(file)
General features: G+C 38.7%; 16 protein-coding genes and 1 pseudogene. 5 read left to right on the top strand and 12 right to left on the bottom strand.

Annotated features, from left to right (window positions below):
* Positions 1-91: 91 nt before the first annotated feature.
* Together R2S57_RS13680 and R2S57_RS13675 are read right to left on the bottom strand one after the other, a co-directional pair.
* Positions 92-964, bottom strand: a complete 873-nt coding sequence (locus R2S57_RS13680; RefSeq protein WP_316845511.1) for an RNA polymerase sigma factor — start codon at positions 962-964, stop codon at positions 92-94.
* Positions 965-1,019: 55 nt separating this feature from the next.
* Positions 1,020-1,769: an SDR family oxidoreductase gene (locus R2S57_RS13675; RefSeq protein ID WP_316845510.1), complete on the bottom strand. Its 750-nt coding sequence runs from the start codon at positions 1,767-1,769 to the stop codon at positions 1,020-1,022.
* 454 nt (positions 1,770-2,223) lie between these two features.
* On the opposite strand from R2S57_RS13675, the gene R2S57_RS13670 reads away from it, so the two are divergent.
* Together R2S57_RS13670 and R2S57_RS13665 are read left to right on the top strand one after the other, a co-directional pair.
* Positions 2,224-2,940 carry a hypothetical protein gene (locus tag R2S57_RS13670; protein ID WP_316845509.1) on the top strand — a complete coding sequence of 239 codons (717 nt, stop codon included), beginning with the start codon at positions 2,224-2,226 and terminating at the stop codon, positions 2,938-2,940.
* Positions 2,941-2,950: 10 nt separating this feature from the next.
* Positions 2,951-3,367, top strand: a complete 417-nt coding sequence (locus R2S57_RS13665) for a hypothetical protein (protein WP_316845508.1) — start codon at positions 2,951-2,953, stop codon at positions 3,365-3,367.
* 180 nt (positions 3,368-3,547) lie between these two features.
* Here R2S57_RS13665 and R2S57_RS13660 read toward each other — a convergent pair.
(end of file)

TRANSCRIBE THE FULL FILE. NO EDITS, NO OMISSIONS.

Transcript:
General features: G+C 38.7%; 16 protein-coding genes and 1 pseudogene. 5 read left to right on the top strand and 12 right to left on the bottom strand.

Annotated features, from left to right (window positions below):
* Positions 1-91: 91 nt before the first annotated feature.
* Together R2S57_RS13680 and R2S57_RS13675 are read right to left on the bottom strand one after the other, a co-directional pair.
* Positions 92-964, bottom strand: a complete 873-nt coding sequence (locus R2S57_RS13680; RefSeq protein WP_316845511.1) for an RNA polymerase sigma factor — start codon at positions 962-964, stop codon at positions 92-94.
* Positions 965-1,019: 55 nt separating this feature from the next.
* Positions 1,020-1,769: an SDR family oxidoreductase gene (locus R2S57_RS13675; RefSeq protein ID WP_316845510.1), complete on the bottom strand. Its 750-nt coding sequence runs from the start codon at positions 1,767-1,769 to the stop codon at positions 1,020-1,022.
* 454 nt (positions 1,770-2,223) lie between these two features.
* On the opposite strand from R2S57_RS13675, the gene R2S57_RS13670 reads away from it, so the two are divergent.
* Together R2S57_RS13670 and R2S57_RS13665 are read left to right on the top strand one after the other, a co-directional pair.
* Positions 2,224-2,940 carry a hypothetical protein gene (locus tag R2S57_RS13670; protein ID WP_316845509.1) on the top strand — a complete coding sequence of 239 codons (717 nt, stop codon included), beginning with the start codon at positions 2,224-2,226 and terminating at the stop codon, positions 2,938-2,940.
* Positions 2,941-2,950: 10 nt separating this feature from the next.
* Positions 2,951-3,367, top strand: a complete 417-nt coding sequence (locus R2S57_RS13665) for a hypothetical protein (protein WP_316845508.1) — start codon at positions 2,951-2,953, stop codon at positions 3,365-3,367.
* 180 nt (positions 3,368-3,547) lie between these two features.
* Here R2S57_RS13665 and R2S57_RS13660 read toward each other — a convergent pair.